When Naaman finally does go to Elisha, he’s offended that the healing ritual doesn’t look like what he’s expecting. There’s no flash or show, there’s no ceremony. There’s not even any attention from the prophet himself. Just instructions from another messenger to go bathe in the Jordan seven times.
And Naaman’s ego almost gets the best of him. It’s only when he listens to God’s messengers that he is healed and recognizes God’s presence in Israel. That there was something important about God’s connection to that place. And it transforms him in terms of his faith and as a person.
As human beings, we have a tendency to want our interactions with God to be a certain way – like we want them to be exciting and not mundane. But as I’ve said and, as we know, so much of our relationship with God happens in the day-to-day, boring stuff of life.
That’s where we’re shaped. That’s where we encounter and interact with the people who teach us about God, about trust and faith in God’s promises. It’s where our relationship with God is developed and deepened. It’s where we learn how to become messengers ourselves and share our trust in God with others.
It may not seem very exciting, but it is powerful. Think of the people in your life who have taught you what it means to live a life of faith. Especially the people who now rest with God. Who are they? Say their names out loud. At home, please put their names in the chat.
These people – our parents, grandparents, siblings, aunts, uncles, cousins, teachers, friends – taught us how to pray, how to worship, how to learn about God and God’s word, how to lean on God when life seems impossible, how to show up for others when their life seems impossible.
They likely would say that they didn’t do anything special. That they were just being who they were. But for us, they were saints – they are saints.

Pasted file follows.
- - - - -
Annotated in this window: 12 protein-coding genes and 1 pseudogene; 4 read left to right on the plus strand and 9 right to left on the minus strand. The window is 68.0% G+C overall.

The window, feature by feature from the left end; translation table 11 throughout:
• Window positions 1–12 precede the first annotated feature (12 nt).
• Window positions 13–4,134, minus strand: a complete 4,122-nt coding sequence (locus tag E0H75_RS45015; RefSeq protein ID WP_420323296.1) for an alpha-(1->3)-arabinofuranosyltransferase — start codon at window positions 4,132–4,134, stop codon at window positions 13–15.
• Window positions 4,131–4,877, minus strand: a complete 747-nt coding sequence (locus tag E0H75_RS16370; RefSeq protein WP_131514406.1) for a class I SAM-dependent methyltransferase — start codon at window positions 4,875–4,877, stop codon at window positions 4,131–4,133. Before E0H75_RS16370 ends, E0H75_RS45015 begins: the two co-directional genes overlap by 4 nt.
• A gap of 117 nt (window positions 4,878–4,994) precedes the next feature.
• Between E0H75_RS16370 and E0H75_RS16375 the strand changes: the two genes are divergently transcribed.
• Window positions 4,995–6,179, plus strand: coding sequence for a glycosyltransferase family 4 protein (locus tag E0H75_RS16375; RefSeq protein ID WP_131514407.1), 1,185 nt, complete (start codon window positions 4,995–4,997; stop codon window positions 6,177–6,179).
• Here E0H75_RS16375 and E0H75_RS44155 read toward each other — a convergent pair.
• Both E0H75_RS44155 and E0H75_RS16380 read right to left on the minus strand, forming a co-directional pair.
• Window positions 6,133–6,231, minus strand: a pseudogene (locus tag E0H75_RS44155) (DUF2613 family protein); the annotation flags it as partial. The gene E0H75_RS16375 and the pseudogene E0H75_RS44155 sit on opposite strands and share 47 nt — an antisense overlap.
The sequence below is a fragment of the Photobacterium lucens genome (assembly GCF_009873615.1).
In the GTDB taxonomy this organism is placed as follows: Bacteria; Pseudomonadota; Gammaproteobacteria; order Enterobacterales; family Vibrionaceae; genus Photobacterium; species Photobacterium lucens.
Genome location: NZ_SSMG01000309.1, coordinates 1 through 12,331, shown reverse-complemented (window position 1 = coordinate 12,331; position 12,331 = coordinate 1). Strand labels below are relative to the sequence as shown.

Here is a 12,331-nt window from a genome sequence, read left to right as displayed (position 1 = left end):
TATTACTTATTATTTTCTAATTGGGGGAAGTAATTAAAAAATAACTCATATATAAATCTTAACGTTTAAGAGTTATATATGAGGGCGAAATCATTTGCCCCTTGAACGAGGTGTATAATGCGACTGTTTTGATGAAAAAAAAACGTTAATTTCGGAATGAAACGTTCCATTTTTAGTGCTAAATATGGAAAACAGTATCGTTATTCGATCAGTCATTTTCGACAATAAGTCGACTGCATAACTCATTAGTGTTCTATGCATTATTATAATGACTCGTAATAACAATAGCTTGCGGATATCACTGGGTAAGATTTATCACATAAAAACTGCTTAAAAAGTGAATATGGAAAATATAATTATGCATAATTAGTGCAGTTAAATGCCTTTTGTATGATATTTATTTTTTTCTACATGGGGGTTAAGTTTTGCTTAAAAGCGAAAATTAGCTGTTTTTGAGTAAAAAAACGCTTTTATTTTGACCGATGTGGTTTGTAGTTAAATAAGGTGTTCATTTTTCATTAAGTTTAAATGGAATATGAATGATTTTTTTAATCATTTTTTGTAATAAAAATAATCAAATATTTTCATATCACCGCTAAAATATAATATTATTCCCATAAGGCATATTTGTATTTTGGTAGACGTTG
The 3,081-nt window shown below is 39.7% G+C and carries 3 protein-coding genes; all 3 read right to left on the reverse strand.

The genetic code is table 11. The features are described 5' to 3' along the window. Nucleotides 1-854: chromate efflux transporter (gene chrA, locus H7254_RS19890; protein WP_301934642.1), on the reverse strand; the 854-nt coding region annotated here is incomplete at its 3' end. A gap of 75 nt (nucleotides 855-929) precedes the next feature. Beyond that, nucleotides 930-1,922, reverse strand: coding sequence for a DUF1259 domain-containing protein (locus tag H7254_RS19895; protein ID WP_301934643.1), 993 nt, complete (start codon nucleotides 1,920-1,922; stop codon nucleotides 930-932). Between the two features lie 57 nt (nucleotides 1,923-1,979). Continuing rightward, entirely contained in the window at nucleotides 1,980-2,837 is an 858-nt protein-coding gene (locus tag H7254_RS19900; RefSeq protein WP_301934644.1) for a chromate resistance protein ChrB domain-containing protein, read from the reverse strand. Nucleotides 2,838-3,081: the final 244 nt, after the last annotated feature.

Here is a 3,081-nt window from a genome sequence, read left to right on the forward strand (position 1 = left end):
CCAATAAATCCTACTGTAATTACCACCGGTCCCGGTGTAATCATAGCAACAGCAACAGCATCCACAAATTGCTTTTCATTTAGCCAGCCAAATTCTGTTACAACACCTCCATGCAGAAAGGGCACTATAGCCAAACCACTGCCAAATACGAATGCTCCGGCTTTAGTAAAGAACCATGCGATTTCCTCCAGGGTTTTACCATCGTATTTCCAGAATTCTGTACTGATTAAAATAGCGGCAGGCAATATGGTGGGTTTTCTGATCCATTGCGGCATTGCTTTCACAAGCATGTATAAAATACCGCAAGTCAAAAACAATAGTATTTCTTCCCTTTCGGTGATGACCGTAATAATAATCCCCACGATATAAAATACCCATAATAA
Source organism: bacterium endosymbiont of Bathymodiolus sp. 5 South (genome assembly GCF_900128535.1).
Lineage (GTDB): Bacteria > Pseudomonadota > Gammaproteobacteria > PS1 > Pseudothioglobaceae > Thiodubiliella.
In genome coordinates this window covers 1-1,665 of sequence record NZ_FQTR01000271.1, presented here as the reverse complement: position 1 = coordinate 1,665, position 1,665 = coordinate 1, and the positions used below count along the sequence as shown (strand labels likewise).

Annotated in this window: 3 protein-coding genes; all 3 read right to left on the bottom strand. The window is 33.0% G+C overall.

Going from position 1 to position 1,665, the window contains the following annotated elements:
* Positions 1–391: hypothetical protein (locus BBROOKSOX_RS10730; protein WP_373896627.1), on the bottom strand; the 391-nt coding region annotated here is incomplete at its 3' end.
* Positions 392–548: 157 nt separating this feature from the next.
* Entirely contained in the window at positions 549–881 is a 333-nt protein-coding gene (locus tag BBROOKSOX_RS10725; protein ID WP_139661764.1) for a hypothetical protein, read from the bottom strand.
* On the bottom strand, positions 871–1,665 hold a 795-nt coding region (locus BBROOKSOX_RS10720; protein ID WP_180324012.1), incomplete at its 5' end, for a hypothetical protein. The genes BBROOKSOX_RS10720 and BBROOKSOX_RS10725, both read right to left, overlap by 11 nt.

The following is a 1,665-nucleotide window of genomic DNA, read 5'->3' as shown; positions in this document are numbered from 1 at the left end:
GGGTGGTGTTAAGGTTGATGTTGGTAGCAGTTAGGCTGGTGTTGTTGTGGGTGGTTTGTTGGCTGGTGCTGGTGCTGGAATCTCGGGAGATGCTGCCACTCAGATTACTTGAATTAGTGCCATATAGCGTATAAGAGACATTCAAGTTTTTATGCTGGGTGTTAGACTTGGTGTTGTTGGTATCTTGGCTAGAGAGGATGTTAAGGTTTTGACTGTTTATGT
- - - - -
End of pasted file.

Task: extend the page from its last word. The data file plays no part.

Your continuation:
To be a saint, to live as a saint, is about who we are in relationship with God. It means living into our faith every day and we know that doesn’t always come easily. During the times that it’s difficult, we call on the saints who are with us – the people who are physically in our lives – to help us through it. They walk with us and pray for us along the way, letting us draw on their strength. And we do the same for them.
And when we come to the table to receive Holy Communion, we join with the saints of every time and place. They surround us as we share that meal in remembrance of Jesus, just as they did.
During the final petition of the prayers this morning, we will name the saints of Saint Andrew’s that have died since last All Saints’ day. And as we do, my guess is that each of us will remember the saints in our own lives who also now rest with God. The people who taught us what it means to live a life of faith and to trust that God keeps God’s promises.
These loved ones of ours, these saints, helped bring us to this place, this faith community. We remember who they were and how they shaped us. They were simply ordinary human beings who trusted God and shared that trust with us, and taught us how to share it with others. And one day we will stand with them again. Thanks be to God! Amen.